Leaders of the House Freedom Caucus are urging House GOP leaders to drop the contentious border-adjusted tax proposal in the tax reform bill, and consider canceling August recess to hasten passage of legislation.

The conservative group is also weighing a demand for welfare reform as part of the bill.

HFC members laid out their priorities at the conservative Heritage Foundation as the Trump administration and congressional Republican leadership continue to negotiate a unified tax plan.

The caucus, which includes several dozen members, proved its ability to shape major legislation in last month's passage of an Obamacare replacement. The group's leader, Rep. Mark Meadows, R-N.C., helped negotiate the final healthcare bill.

One demand Meadows made Friday was for the House to move forward without a key provision favored by Speaker Paul Ryan, R-Wis., namely the border-adjusted tax.

"The political facts are: There is not consensus to have support for the border adjustment tax," said Meadows. Even though the Freedom Caucus doesn't have a position on the idea, which has met harsh opposition from retailers and other import-intensive industries, Meadows argued that the controversy over it is slowing tax reform.

Ditching the border-adjusted tax would leave a major hole in the tax reform math. It would raise around $1 trillion over 10 years.

Under the proposal, companies would no longer be allowed to deduct the cost of imported goods and services, but would no longer pay any taxes on revenues from exports. In today's system, U.S. companies are taxed on all profits, whether they are earned in the U.S. or abroad.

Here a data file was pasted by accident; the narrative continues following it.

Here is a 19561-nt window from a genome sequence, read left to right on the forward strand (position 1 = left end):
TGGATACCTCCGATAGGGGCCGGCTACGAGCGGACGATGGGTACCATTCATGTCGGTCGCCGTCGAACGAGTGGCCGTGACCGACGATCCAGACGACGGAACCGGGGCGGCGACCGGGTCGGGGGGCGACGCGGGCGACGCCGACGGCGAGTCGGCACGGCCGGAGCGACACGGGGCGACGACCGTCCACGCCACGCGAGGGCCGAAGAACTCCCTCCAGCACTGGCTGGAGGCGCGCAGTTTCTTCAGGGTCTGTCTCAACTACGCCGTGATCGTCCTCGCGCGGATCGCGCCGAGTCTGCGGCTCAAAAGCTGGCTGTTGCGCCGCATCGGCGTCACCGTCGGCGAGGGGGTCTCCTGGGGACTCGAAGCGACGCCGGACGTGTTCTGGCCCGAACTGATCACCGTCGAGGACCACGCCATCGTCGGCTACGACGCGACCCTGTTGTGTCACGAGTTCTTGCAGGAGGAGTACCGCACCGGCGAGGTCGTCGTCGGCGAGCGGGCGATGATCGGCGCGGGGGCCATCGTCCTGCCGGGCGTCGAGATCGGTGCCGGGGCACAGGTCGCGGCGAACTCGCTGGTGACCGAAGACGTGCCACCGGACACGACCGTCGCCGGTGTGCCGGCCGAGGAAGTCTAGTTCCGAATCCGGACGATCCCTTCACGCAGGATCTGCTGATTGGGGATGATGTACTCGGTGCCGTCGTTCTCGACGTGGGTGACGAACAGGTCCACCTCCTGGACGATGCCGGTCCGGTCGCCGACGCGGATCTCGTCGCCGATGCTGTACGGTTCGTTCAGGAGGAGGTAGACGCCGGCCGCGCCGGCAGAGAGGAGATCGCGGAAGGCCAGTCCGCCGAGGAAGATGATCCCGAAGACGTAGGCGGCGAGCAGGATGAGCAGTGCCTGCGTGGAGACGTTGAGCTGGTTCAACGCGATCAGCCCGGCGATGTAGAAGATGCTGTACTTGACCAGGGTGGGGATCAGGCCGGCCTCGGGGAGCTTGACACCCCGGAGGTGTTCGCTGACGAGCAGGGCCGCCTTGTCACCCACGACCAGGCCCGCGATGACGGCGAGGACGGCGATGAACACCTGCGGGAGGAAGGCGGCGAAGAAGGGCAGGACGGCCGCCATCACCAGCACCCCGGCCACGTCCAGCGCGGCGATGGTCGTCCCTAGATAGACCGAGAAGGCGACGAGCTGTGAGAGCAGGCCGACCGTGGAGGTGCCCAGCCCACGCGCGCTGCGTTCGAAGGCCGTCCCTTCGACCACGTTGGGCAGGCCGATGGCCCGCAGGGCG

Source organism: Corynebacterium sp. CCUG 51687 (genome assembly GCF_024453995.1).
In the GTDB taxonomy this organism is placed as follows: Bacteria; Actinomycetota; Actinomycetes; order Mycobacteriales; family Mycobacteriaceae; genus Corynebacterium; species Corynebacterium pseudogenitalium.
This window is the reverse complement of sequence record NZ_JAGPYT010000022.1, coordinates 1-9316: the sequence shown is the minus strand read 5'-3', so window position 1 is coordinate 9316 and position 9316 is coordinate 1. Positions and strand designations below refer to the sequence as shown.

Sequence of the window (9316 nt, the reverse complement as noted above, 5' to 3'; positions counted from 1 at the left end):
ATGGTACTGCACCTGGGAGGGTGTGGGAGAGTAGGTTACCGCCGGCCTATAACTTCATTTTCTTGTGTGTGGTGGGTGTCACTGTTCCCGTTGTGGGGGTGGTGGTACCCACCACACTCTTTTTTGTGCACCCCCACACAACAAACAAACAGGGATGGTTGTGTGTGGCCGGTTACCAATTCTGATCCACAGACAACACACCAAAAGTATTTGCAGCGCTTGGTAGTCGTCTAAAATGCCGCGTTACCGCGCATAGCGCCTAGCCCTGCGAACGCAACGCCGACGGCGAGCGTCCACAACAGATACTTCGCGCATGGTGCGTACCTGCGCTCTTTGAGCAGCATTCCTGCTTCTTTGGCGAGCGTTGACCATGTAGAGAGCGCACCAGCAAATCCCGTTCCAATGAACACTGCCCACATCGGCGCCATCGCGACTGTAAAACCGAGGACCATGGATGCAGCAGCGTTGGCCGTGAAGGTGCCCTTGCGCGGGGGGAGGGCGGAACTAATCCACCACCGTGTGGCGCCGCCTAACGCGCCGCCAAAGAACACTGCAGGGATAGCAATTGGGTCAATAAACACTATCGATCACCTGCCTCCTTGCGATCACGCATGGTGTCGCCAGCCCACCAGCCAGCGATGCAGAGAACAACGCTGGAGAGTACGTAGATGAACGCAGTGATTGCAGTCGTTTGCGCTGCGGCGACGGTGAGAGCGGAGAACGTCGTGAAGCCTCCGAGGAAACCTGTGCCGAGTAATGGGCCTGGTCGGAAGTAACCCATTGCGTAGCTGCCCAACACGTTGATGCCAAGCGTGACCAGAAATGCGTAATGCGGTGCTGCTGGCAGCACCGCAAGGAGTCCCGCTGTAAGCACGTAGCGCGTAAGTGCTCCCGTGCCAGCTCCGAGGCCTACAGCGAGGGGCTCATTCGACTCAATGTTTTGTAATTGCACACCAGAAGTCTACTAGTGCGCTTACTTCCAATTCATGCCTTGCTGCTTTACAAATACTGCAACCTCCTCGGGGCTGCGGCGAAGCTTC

House leadership says that the change would encourage more manufacturing within the U.S., and discourage companies from moving production overseas.

Freedom Caucus members, however, favor tax reform legislation that cuts federal revenues. Leaders favor reform that doesn't add to the deficit, in part to ease the path for tax reform through the legislative process.

Meadows stated that House Republicans could quickly come to agreement on a tax plan that cut tax rates for businesses, permanently extended "bonus" depreciation that allows companies to immediately write off half of the value of some new investments, allowing companies to return foreign earnings at a lower rate, and doubling the standard deduction for families.

In order to pass tax reform legislation, Republicans aim to use the budget process known as reconciliation, which allows bills to pass with a simple majority in the Senate, bypassing a Democratic filibuster.

Using that procedure, however, requires them to first write a budget for fiscal year 2018. Doing so would be difficult given conservative demands to balance the budget, cut spending, and reform entitlements.

Jim Jordan of Ohio, a member of the Freedom Caucus, said Friday that the group would be willing to entertain higher spending in exchange for including welfare reform measures in the ensuing tax bill.

Those reforms should include work requirements and time limits on benefits, Jordan said, explaining that "it's good policy to encourage work."